CONTOUR V1

NEW!! Inferring synthetic lethal interactions from mutual exclusivity of genetic events in cancer (2015):
Srihari S, Singla J, Wong L, Ragan MA (2015). Inferring synthetic lethal interactions from mutual exclusivity of genetic events in cancer. Biology Direct, to appear.



NEW!! An up-to-date survey of protein complex prediction methods (2015):
Srihari S, Yong CH, Patil A, Wong L (2015). Methods for protein complex prediction and their contributions towards understanding the organisation, function and dynamics of complexes, FEBS Letters doi:10.1016/j.febslet.2015.04.026. [PDF with slides!]



Systematic tracking of dysregulated modules identifies novel genes in cancer

Sriganesh Srihari and Mark A. Ragan
Institute for Molecular Bioscience
The University of Queensland
St. Lucia, Brisbane
QLD 4072, Australia

Email: { s.srihari | sriganesh.m.s } at { uq.edu.au | gmail.com }






The CONTOUR workflow (Jump to see diagrammatic illustration of each step)

Citation: Srihari S, Ragan MA (2013). Systematic tracking of dysregulated modules identifies novel genes in cancer, Bioinformatics 29(12):1553-61. [PDF]


Supplementary materials

1.
CONTOURv2 software release (written in C/C++) 
What can CONTOURv2 do ? (see figures below for illustration)
  • Generate conditional PPI networks: Given a PPI network and gene-expression samples from different conditions (e.g. normal, cancer sub-type, etc.), it can generate conditional PPI networks taking into account the original PPI weights (if any) and evidence from mRNA co-expression among protein (gene) pairs.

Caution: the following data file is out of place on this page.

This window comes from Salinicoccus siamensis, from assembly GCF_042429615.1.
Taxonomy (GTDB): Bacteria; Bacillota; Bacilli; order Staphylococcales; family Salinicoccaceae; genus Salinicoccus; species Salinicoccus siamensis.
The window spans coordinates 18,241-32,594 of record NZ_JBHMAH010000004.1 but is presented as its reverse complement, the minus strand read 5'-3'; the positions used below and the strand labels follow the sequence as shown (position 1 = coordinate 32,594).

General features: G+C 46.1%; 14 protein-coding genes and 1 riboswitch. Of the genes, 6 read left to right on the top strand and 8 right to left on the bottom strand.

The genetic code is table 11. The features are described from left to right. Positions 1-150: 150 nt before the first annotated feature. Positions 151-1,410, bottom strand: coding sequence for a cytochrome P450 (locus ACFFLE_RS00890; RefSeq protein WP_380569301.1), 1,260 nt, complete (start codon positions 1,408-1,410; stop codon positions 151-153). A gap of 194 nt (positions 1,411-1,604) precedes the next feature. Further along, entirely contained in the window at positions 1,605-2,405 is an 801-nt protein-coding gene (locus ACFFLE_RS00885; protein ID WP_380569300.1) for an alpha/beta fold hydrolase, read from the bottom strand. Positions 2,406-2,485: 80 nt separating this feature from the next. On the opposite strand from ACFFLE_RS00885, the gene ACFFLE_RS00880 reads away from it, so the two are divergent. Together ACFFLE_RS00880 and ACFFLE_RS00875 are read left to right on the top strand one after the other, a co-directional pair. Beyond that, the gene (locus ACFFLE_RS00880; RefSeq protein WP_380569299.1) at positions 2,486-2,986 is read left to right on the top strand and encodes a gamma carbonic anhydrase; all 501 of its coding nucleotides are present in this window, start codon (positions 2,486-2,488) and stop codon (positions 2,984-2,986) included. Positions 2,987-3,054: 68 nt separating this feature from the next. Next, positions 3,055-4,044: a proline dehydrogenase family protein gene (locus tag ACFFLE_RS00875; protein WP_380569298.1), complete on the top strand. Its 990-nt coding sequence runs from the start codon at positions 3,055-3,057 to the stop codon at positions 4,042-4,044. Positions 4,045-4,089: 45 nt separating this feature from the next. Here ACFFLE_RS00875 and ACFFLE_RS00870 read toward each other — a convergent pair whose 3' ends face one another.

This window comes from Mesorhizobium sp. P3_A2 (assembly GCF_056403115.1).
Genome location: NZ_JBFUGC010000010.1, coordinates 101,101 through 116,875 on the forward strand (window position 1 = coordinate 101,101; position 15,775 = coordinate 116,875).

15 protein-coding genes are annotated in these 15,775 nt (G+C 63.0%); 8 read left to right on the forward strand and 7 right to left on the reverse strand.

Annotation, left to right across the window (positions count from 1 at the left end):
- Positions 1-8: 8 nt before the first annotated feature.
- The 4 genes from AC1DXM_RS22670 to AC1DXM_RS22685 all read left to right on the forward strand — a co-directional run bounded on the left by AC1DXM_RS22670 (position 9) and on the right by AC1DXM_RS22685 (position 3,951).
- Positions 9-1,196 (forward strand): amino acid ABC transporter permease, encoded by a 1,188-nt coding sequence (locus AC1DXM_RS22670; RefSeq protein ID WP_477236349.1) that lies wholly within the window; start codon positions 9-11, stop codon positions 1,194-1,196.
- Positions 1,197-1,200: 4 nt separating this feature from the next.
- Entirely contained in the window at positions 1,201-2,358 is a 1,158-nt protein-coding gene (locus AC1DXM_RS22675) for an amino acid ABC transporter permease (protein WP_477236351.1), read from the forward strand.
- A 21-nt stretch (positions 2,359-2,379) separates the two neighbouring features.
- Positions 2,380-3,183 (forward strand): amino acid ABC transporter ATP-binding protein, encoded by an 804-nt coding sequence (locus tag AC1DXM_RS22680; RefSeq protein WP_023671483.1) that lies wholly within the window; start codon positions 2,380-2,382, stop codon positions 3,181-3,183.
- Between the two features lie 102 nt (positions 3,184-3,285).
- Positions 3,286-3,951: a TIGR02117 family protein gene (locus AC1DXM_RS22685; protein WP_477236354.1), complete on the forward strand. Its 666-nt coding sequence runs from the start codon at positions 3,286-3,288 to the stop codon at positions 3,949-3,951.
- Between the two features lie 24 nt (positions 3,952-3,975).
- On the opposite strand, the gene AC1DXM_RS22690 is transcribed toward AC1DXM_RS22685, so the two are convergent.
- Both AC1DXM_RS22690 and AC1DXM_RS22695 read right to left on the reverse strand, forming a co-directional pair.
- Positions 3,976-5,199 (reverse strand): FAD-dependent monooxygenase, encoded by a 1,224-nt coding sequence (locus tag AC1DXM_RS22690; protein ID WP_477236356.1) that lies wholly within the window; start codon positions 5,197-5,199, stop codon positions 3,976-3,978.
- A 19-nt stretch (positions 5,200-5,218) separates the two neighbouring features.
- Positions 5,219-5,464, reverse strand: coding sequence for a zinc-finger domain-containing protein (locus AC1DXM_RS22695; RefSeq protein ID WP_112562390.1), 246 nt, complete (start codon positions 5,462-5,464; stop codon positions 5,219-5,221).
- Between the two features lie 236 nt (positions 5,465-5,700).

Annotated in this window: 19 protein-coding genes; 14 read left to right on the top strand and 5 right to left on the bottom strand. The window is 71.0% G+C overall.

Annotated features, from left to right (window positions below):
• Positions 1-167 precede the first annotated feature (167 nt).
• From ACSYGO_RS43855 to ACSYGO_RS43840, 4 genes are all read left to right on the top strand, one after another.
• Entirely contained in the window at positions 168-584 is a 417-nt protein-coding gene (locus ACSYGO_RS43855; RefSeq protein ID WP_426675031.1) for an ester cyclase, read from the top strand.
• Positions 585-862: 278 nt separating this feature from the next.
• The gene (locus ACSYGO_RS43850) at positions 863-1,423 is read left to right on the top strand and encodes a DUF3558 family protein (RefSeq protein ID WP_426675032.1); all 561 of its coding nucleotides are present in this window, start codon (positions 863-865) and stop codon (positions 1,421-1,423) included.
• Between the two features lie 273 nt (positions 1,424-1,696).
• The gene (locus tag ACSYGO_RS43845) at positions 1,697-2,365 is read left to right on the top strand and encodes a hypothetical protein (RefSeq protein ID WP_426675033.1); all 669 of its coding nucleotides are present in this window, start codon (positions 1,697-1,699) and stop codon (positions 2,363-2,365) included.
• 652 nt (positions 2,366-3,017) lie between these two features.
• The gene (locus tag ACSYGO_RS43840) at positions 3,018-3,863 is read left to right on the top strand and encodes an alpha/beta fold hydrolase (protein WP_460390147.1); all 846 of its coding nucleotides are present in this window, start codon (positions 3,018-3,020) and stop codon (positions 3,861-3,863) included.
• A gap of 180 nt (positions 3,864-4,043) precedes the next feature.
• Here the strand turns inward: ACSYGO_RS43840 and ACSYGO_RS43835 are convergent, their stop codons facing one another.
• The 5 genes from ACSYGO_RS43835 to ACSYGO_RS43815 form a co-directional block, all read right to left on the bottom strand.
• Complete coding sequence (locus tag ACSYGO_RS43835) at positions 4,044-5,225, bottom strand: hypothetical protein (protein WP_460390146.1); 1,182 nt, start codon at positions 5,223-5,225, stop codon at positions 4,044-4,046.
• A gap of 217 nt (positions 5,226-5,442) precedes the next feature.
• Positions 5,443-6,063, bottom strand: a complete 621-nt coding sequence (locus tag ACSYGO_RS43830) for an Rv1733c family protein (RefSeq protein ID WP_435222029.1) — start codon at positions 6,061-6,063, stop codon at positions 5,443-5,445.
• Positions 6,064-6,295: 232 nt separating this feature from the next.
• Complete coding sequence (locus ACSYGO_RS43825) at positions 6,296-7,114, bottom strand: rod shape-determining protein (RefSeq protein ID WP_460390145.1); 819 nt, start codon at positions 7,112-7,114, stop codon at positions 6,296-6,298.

• Identify complexes from PPI networks: Uses a maximal-clique merging method to identify complexes from the conditional PPI networks.
  • Match complexes between conditions: Given complexes extracted from two different conditional PPI networks (e.g. normal and tumor), it can match these complexes and identify those that show considerable changes in co-expression or composition in their constituent proteins. This can be useful to identify dysfunctional/disrupted complexes in cancer that potentially harbor cancer genes or targets.
Bug reporting: Please report all bugs in the code to Sriganesh. The typical errors could be due to size restrictions or memory allocations some of which are hard-coded for the sake of ease. These can be immediately fixed.


2. Cytoscape files:



3. Suppl. files (PDF) to the paper.



Citation:
Srihari S & Ragan MA (2013) Systematic tracking of dysregulated modules identifies novel genes in cancer, Bioinformatics 29(12):1553--1561.








Diagrammatic illustration of different steps in CONTOUR:

a. Module-extraction from PPI networks
  • Extract maximal cliques
  • Merge highly overlapping and interacting cliques to generate complexes





b. An illustration of how changes in relative ranking of maximal cliques affects module generation (between Normal and Tumor) and identifies gene-switching.






c. Matching of modules across conditions (Normal and Tumor)
(for CS enthusiasts, this is a maximal weighted matching in a bipartite graph)







 


Acknowledgments
We thank Professors Sean Grimmond (IMB) and Kum Kum Khanna (QIMR) for valuable discussions, and Dr Sarah Song (IMB) and Piyush Madhamshettiwar (IMB) for the gene expression datasets used in this study.
Thanks to Dr Guimei Liu (NUS) whose CMC clique-extraction and merging C++ routines were reused as part of this project.

Funding:
 Australian NHMRC grant to Dr Peter Simpson and MAR.





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